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Why We Must Take Challenges to the Matthew Shepard Story Seriously

Why We Must Take Challenges to the Matthew Shepard Story Seriously
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Everyone in America knows the story of Matthew Shepard. Probably equally familiar are the two men, Aaron McKinney and Russell Henderson, who were given double life sentences for Shepard’s murder. It is the most infamous anti-gay hate crime to ever happen in America. Or is it?

A new book by journalist Stephen Jimenez called “The Book of Matt: Hidden Truths About the Murder of Matthew Shepard” argues that the crime was not solely if it all motivated by anti-gay feelings on McKinney and Henderson’s part, but rather the result of a desperately awful series of events that center not on Matthew Shepard’s gay identity, but his and McKinney’s being part of Laramie’s extensive drug scene.

Matthew Shepard’s Murder: The Accepted Narrative

To establish how radical a departure Jimenez’s book offers from what is commonly understood about Matthew Shepard’s murder, we must first consider the accepted version of events.

On the night/early morning of 6–7 of October, 21-year-old university student Matthew Shepard, with his golden hair, elfish good looks and slight build, met two strangers, Aaron McKinney and Russell Henderson, 22 and 21 respectively, at the Fireside Lounge in Laramie, Wyoming.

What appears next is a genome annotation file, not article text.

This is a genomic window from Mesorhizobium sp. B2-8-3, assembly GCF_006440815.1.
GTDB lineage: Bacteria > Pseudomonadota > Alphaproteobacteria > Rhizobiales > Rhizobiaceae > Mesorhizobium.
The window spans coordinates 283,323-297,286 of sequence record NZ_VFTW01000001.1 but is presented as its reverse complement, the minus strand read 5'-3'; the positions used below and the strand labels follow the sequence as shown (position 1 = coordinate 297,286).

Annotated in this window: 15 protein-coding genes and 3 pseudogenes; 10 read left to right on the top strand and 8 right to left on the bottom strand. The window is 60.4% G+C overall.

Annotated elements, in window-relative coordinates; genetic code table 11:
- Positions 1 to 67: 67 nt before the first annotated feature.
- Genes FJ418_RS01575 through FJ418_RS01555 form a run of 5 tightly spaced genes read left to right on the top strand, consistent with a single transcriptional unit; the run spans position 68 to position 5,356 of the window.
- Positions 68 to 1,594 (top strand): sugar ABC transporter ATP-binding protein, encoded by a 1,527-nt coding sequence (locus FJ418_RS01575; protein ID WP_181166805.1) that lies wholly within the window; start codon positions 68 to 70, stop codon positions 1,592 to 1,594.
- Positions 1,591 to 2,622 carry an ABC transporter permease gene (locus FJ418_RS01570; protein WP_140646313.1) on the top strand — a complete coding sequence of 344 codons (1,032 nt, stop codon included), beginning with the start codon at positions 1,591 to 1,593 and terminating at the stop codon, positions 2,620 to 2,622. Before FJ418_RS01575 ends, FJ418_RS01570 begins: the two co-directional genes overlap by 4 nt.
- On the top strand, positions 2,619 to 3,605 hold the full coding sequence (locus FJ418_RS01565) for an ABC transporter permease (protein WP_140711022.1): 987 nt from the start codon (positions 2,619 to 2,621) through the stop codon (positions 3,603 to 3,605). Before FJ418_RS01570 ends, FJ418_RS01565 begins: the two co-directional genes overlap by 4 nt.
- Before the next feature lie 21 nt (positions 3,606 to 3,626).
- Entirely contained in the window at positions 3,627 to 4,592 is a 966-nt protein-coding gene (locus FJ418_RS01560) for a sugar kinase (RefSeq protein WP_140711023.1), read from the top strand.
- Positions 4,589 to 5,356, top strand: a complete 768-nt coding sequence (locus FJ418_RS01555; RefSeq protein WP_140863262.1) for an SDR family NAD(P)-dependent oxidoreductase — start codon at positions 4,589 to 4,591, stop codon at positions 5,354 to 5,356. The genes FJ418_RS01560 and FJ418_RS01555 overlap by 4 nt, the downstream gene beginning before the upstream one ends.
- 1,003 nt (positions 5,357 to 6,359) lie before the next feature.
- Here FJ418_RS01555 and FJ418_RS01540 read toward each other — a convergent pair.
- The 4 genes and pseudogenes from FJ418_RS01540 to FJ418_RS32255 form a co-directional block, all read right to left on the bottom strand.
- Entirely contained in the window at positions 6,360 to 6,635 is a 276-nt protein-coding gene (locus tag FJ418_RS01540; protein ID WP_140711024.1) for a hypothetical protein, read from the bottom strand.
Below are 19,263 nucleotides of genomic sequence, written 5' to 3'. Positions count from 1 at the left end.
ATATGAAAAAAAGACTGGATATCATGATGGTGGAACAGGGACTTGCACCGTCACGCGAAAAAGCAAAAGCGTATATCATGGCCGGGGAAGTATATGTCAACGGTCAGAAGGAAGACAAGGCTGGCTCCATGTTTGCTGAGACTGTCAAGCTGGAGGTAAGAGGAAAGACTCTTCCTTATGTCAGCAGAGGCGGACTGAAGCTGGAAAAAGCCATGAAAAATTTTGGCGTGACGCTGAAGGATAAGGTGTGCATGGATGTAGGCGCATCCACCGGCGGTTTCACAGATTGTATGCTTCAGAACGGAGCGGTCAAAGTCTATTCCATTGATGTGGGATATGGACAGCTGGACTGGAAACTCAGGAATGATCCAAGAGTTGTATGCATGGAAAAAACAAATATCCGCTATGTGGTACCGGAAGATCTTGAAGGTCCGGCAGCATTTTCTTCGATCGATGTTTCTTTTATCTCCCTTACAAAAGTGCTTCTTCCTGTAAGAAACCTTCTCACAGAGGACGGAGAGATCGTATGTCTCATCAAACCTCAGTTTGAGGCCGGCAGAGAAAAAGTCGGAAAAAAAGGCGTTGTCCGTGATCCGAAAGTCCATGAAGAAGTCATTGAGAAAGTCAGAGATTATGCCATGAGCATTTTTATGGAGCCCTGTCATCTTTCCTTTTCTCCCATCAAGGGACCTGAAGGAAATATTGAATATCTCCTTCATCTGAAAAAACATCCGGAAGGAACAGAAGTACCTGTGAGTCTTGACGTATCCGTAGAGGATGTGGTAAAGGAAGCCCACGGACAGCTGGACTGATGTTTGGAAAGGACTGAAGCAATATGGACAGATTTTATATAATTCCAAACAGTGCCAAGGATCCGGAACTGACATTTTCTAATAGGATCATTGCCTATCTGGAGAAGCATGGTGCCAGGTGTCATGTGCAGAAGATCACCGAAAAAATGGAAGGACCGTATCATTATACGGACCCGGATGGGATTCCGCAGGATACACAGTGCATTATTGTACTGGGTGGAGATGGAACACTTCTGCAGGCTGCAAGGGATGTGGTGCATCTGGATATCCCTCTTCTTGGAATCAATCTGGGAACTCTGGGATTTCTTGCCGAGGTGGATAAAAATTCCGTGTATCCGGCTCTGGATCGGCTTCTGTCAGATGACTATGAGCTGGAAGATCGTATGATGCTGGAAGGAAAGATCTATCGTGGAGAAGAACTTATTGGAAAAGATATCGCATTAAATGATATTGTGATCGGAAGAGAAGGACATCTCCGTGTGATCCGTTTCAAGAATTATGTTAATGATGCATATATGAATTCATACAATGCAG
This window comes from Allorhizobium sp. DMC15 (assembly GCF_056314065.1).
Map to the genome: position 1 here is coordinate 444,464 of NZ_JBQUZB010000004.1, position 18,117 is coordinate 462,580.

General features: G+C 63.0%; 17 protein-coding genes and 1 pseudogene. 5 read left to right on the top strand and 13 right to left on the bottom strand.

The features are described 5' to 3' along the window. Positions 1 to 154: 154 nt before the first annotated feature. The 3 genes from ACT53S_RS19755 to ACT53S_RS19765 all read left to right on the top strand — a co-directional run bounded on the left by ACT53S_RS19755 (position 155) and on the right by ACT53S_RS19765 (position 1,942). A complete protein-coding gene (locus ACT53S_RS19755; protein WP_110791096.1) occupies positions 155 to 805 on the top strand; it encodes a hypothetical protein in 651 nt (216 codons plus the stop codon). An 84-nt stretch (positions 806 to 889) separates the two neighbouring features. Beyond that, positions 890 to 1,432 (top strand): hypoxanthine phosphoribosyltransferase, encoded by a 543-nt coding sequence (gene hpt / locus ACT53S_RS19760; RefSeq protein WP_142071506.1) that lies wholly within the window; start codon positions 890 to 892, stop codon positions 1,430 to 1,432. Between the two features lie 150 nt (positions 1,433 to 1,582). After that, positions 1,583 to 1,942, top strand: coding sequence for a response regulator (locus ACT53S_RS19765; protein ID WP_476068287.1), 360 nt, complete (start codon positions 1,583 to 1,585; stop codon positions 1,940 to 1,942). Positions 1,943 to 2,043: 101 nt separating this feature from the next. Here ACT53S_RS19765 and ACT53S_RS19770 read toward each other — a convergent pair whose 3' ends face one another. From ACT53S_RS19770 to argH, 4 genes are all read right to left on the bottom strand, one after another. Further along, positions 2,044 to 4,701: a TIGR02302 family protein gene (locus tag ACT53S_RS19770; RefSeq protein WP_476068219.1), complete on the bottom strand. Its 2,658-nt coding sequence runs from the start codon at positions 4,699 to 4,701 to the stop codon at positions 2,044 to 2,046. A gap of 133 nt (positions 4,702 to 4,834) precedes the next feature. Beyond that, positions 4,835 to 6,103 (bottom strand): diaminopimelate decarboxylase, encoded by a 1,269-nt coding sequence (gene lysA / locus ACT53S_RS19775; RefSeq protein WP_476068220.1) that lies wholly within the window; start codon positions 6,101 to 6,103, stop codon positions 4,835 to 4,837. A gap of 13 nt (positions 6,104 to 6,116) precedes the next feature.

Frequently reduced to the simple characterization of “rednecks” (and yes, the juxtaposition of their physical characteristics is important), McKinney and Henderson had, so the story goes, decided to rob a trusting and vulnerable Matthew and offered to give him a ride home.

Henderson then drove McKinney and Shepard to a remote area at the edge of a farmer’s plot of land, where they pistol-whipped Matthew Shepard before lashing him to a fence post and leaving him for dead. Shepard, still alive but in a coma, would be discovered 18 hours later by a cyclist who, in an image that would become emblematic, said he mistook Shepard for a scarecrow.

Shepard was then taken to the hospital, but his brain injuries were too severe for doctors to operate. Shepard was pronounced dead at 12:53 a.m. on October 12.

The anti-gay animus behind the attack was apparently confirmed when during the subsequent murder trial, McKinney’s lawyers advanced the so-called “gay panic” defense, that Matthew Shepard had come on to McKinney and McKinney had flown into a rage related to a traumatic event of sexual abuse when he was young.

Both McKinney and Henderson made plea bargains, agreeing that anti-gay animus had played a substantial role in the murder and therein avoided the death penalty.

This was further supported by McKinney’s then-girlfriend and mother of his child, Kristen Price, who at the time granted a television interview in which she said that McKinney and Henderson “just wanted to beat [Shepard] up bad enough to teach him a lesson not to come on to straight people.”

The gay panic defense wasn’t ultimately viable and so did not play a part in the official sentence. Similarly, since Wyoming did not have a gay-inclusive hate crimes statute, and the evidence for a hate crime wasn’t technically sufficient either, McKinney and Henderson could not have been charged in that manner.

Yet, for the media and the court of public opinion, the matter was settled: Matthew Shepard’s murder was a horrific anti-gay hate crime.

In the wake of Matthew Shepard’s death, a foundation was set up in his name and his mother, Judy Shepard, became a tireless campaigner for hate crimes laws and acceptance of LGBTs, having by any standard done a laudable amount of good in the wake of such tragedy. This culminated in 2009 with the federal Matthew Shepard and James Byrd, Jr., Hate Crimes Prevention Act that gave federal recognition to anti-LGBT bias motivated crimes.